The Insanity of Assumptions

It’s human nature to try to deduce what a person is like, to place him/her in some category, to make sense of him/her in the grand scheme of your experience, your world.  But each person is a sum of nature and nurture, of genetics and experiences.

Even identical twins have different personalities and circumstances that shape their world views, so accurate assumptions can’t be made even about two people with identical DNA.  So why do we think we can make presumptions about individuals–or whole groups of people?

I have been considered stupid because I’m blond.   When I was interning with a public relations agency while in college, one of my colleagues told me that I proved myself competent, which she was surprised by, considering my appearance, particularly my blond hair.  She, a natural redhead, suggested that I dye it brown to be taken seriously.

I’ve been considered incompetent in the workplace because, as an adult, I have always looked young for my age.  I remember, in my twenties, pining for grey hair and wrinkles so I would be taken seriously.

I have been considered backward because I spent ages four to sixteen living in Louisville, Kentucky.  I had New York-based relatives laugh about my Southern accent and ask if we had indoor plumbing.

I have been considered everything negative that an American is considered abroad.  I lived outside Toronto for two years and was stunned that some Canadians actively dislike Americans.  My boyfriend at the time explained that Canadian children learn U.S. history in school, and they are angry that we Americans are so arrogant that we think we don’t need to know anything about our northern neighbor.  We don’t know who runs the country—whether president or prime minister—and we certainly don’t know that person’s name.  I also lived in London, England, for a year, and I was complimented that I “didn’t seem like an American.”  Before living outside of the United States, I had been so naïve that I had no idea that American travelers were told to put Canadian flag stickers on their backpacks to help ensure their safety.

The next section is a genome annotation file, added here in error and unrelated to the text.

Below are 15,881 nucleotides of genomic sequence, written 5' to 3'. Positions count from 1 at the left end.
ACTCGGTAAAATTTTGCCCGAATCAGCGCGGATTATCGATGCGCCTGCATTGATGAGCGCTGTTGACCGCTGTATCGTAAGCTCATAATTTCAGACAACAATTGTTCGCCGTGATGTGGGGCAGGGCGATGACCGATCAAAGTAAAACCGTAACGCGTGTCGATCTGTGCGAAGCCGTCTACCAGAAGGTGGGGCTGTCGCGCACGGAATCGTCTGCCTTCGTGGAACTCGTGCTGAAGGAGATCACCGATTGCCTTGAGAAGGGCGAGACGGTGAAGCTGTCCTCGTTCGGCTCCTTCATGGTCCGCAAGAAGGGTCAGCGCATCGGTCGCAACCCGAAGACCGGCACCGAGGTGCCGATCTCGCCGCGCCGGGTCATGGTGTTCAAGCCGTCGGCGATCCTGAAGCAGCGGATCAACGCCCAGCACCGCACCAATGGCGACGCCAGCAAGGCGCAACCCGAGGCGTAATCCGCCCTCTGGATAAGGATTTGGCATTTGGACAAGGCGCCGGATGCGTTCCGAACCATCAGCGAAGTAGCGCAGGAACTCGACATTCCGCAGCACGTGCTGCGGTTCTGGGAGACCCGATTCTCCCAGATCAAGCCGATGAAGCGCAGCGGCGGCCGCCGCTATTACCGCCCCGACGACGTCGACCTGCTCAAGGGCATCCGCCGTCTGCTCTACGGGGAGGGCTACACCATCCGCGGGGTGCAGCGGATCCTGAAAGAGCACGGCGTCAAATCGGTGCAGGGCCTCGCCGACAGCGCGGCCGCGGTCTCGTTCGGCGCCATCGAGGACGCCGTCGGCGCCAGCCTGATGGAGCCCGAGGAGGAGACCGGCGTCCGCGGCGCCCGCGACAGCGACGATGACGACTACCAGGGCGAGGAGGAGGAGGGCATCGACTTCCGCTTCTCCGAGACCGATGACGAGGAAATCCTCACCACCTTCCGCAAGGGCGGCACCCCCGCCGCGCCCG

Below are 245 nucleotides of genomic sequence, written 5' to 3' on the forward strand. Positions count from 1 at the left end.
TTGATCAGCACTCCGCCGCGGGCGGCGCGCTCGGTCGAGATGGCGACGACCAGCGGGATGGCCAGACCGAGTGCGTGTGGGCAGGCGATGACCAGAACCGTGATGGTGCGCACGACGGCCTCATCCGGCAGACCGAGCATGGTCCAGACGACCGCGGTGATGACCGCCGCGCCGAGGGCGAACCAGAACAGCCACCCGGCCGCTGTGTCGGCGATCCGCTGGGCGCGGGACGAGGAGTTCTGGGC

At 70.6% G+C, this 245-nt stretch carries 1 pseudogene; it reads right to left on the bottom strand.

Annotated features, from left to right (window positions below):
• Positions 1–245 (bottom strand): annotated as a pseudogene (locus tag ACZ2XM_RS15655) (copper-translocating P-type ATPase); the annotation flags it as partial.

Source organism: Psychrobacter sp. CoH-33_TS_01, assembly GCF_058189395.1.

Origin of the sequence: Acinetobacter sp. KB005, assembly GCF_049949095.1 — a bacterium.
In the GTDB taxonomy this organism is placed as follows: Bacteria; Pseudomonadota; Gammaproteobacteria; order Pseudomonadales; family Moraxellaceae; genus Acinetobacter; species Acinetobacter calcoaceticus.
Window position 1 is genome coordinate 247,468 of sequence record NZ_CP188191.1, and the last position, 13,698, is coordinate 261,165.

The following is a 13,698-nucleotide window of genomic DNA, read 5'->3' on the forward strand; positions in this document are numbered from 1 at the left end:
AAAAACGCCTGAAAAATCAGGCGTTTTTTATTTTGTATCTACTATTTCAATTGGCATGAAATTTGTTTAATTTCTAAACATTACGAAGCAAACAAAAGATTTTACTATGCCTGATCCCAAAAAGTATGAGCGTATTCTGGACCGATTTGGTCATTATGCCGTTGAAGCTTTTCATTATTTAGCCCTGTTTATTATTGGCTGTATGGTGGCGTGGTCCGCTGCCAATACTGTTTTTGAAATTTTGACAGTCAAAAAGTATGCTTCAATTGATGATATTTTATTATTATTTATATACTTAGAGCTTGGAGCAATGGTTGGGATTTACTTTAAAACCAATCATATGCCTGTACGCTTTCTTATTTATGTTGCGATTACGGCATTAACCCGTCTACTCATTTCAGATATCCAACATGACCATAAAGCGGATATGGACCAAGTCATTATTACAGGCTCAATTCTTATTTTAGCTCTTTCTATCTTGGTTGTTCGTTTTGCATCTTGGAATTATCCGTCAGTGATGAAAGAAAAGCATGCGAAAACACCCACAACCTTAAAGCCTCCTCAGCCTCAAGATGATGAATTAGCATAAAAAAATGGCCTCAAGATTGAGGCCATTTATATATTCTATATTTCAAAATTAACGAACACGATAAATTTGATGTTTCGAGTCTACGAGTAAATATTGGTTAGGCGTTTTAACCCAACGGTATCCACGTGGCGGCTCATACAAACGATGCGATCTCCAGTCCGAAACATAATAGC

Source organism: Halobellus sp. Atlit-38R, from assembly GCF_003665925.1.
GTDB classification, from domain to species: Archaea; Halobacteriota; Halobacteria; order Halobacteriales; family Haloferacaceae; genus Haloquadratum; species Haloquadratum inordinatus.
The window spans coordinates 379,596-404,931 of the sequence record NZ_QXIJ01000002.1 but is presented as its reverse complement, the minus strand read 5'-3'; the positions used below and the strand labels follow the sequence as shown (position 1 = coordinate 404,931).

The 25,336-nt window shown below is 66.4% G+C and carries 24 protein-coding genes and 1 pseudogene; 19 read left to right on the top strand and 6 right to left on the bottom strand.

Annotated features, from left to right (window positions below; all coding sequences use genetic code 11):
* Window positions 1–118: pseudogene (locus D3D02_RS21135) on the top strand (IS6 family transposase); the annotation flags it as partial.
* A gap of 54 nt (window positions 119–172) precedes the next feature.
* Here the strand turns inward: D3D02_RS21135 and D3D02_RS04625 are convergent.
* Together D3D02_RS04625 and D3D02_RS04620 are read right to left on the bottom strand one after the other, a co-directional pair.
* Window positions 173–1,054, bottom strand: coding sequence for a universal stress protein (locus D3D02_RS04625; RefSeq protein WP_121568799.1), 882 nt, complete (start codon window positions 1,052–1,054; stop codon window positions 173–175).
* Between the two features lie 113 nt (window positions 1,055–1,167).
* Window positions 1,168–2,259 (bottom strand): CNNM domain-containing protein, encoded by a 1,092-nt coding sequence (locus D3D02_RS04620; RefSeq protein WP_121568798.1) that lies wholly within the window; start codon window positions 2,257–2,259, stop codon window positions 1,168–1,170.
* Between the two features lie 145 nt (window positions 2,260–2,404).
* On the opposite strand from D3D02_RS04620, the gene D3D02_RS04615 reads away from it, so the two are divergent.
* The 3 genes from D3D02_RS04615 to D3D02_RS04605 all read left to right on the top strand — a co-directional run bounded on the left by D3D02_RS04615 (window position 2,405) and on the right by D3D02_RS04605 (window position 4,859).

I have been discriminated against for not having any money—literally no money in college—and for being perceived as well-to-do in my adult life.

I have been discriminated against for deciding to become a single-mother-by-choice, for using infertility treatments to get pregnant.

I’ve been judged—and praised—for being a stay-at-home mom versus a working one.

I have been anorexic and bulimic, skinny and chunky—and downright fat during my pregnancies—with all of the associated assumptions of strength and weakness and attractiveness and ugliness therein.

I’m considered a radical liberal by some Trump supporters in my life, and, to them, this is BAD, BAD, BAD.

I’m sure I have been considered certain things because I’m white, but no one has ever expressed them to me.

But I am more complicated than all of this—my blondeness (now thanks to Clairol Perfect 10), my Generation Xness, my Americanness, the city in which I spent my youth.  I am more than my race, my weight, my political leanings and my household income.

And so is everyone else.  We’re all much more complicated than this.  So let’s not make assumptions.  Let’s get to know each other.  And let’s form opinions based on each other’s integrity, character, and humanity.

It’s a start…

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